Words and photos by Gary J. Boulanger
The fourth annual Levi’s King Ridge GranFondo attracted an estimated 7,500 riders and 20,000 festival attendees to Santa Rosa, the charming northern California town chosen by both Alfred Hitchcock and the Tour of California.
While Hitch had murder on his mind filming “Shadow Of A Doubt” in 1943, event organizers VeloStreet/Bike Monkey hoped to expose cyclists of all stripes and types to the unlimited riding opportunities on the roads streaming out of their town of 167,000. The economic impact of the King Ridge GranFondo has brought more than $6 million to the area since 3,500 riders first clipped on and rolled out of Finley Park in 2009.
The event, based on the popular gran fondos (big rides) of Italy and Spain, was hatched by professional road racer and multiple Tour of California winner Levi Leipheimer, who lives and trains in Santa Rosa most of the year. Instead of making it an event for advanced riders only, Leipheimer and VeloStreet decided to make it a family affair, with a huge festival coinciding with the ride options of 35 (piccolo), 65 (medio) or 103 (gran) miles. All three routes use the same roads raced by the pros during the Tour of California. This year, medio and gran riders could choose a dirt road alternative route up Willow Creek Road, off Highway 1 near the Russian River, bypassing the infamously steep Coleman Valley Road.
As with most gran fondos, a dose of celebrity participation is de rigueur in these parts. This year, Grey’s Anatomy star and avid cyclist Patrick Dempsey joined 2008/2012 Olympic gold medalist Kristin Armstrong, 2000 Olympic medalist Mari Holden, Garmin-Sharp pro Tom Danielson, multiple World Champion mountain biker Brian Lopes, Team Exergy pro Freddie Rodriquez, current world downhill champion Greg Minnaar, and former San Francisco Giants slugger Barry Bonds, a recent convert to cycling who’s lost more than 20 pounds in two years.
“My doctor told me to choose cycling and swimming after a series of surgeries two years ago,” the 48-year-old told me at lunch following the ride. “I bought a road bike and was passed by an old dude the first day. After several tries, I figured things out and now I’m hooked.” Bonds rode the 65-mile route with Holden and Specialized Bicycles owner Mike Sinyard.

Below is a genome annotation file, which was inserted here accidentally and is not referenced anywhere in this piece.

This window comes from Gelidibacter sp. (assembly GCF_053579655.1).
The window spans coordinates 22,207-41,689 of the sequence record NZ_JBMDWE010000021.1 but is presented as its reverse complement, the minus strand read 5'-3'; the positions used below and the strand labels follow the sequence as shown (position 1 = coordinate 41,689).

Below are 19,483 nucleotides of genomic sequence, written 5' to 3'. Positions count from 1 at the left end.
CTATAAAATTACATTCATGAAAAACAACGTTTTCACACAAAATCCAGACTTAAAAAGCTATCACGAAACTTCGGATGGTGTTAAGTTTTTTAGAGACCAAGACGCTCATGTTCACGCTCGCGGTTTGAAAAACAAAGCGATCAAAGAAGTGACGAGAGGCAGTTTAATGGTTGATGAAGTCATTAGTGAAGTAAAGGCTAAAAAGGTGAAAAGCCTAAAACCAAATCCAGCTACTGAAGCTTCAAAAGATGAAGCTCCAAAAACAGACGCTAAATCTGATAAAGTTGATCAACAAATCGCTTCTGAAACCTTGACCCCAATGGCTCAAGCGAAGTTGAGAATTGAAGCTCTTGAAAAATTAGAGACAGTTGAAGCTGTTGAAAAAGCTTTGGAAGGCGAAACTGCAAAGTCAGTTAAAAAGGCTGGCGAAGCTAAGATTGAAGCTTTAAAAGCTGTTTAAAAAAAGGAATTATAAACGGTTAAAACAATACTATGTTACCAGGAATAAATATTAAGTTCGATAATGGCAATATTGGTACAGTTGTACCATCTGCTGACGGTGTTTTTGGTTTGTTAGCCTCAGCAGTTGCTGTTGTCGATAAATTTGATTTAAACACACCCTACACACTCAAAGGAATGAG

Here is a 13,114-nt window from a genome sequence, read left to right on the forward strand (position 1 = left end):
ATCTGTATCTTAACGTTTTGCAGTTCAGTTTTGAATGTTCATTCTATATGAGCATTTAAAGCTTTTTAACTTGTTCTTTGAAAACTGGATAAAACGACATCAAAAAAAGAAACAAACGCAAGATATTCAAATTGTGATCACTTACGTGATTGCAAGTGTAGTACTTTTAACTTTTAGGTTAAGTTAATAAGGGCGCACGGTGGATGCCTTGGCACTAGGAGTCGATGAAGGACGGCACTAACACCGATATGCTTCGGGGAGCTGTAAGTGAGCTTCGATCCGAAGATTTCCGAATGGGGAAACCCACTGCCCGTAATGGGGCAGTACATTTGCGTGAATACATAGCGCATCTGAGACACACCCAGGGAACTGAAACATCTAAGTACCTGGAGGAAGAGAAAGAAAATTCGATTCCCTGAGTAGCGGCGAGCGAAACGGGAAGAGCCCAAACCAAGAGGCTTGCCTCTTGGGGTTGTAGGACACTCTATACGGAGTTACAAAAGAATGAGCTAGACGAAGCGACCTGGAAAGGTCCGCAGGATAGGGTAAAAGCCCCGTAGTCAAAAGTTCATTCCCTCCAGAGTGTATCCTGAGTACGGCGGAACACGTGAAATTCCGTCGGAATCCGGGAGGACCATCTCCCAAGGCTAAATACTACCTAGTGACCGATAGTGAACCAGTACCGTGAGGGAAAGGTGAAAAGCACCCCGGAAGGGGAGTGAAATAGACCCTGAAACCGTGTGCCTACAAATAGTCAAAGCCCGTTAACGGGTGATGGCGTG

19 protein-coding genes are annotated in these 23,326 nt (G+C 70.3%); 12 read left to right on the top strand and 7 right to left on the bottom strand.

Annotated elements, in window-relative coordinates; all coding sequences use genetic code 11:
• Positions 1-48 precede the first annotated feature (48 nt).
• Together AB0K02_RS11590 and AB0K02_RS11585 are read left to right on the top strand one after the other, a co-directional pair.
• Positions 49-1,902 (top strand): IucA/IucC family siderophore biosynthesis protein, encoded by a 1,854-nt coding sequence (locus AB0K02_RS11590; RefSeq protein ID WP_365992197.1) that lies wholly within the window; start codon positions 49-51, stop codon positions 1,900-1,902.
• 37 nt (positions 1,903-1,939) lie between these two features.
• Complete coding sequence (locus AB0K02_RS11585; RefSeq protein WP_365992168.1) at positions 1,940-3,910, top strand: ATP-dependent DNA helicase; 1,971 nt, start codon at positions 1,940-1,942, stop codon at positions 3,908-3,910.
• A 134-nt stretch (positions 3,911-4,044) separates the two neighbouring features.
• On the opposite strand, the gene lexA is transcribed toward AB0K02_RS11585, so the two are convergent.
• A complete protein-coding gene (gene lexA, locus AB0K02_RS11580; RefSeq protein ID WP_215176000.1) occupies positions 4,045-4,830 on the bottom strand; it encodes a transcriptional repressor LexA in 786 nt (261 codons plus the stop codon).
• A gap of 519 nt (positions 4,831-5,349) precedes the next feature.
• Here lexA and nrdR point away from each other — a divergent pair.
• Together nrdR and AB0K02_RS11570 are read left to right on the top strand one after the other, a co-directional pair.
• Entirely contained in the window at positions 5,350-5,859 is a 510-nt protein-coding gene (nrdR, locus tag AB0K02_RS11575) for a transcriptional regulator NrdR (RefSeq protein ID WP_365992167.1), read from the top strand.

With an average age of 45 and a healthy male/female ratio of 70/30, the King Ridge GranFondo caters to each rider as if they were the celebrity. Nearly 2,000 volunteers prepare, set up, and provide rest-stop nourishment with a smile, and dozens of course marshals are on the bike, clad in easily identifiable jerseys to lend a hand and keep it safe. Official number plates with timing chips, a Tyvek number for pinning on the back of one’s jersey, and a seatpost sticker number ups the pro look of everyone’s bike, whether it’s a sleek racer, hybrid, or in some cases, recumbent. Several young families enjoyed the ideal 80-degree weather.
I hopped on the NorCal bicycle builder train of Jeremy Sycip, Curtis Inglis, and Steve Rex where the medio and gran routes diverged. Our small peloton of 10 riders zipped along the Sonoma County roads two-by-two when possible, and we made sure to enjoy the rest stops, bumping into Dempsey, who posed with excitable middle-aged women and the local Girl Scout troop, enjoying the day like everyone else.
We opted to climb Willow Creek Road, an ideal mix of beat-up asphalt, gravel and sand, which rises to the top of Coleman Valley Road. After answering the call of nature, a member of our peloton thought he’d impress a recumbent rider by passing him riding a wheelie, losing his balance (and a bit of his pride) and falling over. Dusting himself off, he rejoined our laughing crew (the recumbent rider was good natured, thankfully, and a beast up the dirt climb), as we snaked our way to the top.
Despite the large volume of cyclists sharing the road, it never felt like 7,500 people were getting in anyone’s way the entire ride. There’s plenty to notice in 65 miles, and I was impressed by the number of people visiting from Vancouver, Colorado, Idaho, and other locales. Several riders told me they look forward to riding the King Ridge GranFondo every year because they never tire of the scenery.
Leipheimer and his wife Odessa Gunn are highly visible within the Santa Rosa and Sonoma County communities. In addition to supporting the regional Humane Society’s Forget Me Not Farm with proceeds from the King Ridge GranFondo each year, more than $400,000 has been raised for charities and cycling support programs.
As the 38-year-old Leipheimer enters the twilight of his racing career, it appears his commitment to the community and his passion for cycling has laid a strong foundation for generation of cyclists to come, whether they’re local or visiting from another part of the world, just like those I met in Santa Rosa on September 29.Tweet Print
By Sarah Raz, photos by Josh Tack.
Whenever I think of bike tours, I think of months on the road. I think of cross-country excursions and miles and miles of pedaling and so much time on the saddle that the days run into one another and time is measured in peanut butter sandwiches. I picture tents growing weathered, tires being swapped out, calf muscles becoming staggeringly large and powerful.